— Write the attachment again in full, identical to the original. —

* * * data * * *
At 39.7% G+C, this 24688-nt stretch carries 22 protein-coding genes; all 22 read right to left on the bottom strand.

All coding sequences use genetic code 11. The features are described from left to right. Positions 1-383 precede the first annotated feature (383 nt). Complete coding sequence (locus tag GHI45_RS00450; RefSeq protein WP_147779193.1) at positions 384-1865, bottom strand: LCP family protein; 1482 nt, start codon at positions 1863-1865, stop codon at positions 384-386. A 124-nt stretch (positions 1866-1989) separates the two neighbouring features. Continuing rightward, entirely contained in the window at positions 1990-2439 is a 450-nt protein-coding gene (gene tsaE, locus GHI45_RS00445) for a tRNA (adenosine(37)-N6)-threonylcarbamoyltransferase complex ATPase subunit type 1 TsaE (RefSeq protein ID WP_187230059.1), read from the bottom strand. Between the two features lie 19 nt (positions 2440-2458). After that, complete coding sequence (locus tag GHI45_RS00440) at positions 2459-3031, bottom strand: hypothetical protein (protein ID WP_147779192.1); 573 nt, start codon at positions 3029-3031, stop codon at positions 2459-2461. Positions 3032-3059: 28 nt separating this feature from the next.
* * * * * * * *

At 39.7% G+C, this 24688-nt stretch carries 22 protein-coding genes; all 22 read right to left on the bottom strand.

All coding sequences use genetic code 11. The features are described from left to right. Positions 1-383 precede the first annotated feature (383 nt). Complete coding sequence (locus tag GHI45_RS00450; RefSeq protein WP_147779193.1) at positions 384-1865, bottom strand: LCP family protein; 1482 nt, start codon at positions 1863-1865, stop codon at positions 384-386. A 124-nt stretch (positions 1866-1989) separates the two neighbouring features. Continuing rightward, entirely contained in the window at positions 1990-2439 is a 450-nt protein-coding gene (gene tsaE, locus GHI45_RS00445) for a tRNA (adenosine(37)-N6)-threonylcarbamoyltransferase complex ATPase subunit type 1 TsaE (RefSeq protein ID WP_187230059.1), read from the bottom strand. Between the two features lie 19 nt (positions 2440-2458). After that, complete coding sequence (locus tag GHI45_RS00440) at positions 2459-3031, bottom strand: hypothetical protein (protein ID WP_147779192.1); 573 nt, start codon at positions 3029-3031, stop codon at positions 2459-2461. Positions 3032-3059: 28 nt separating this feature from the next.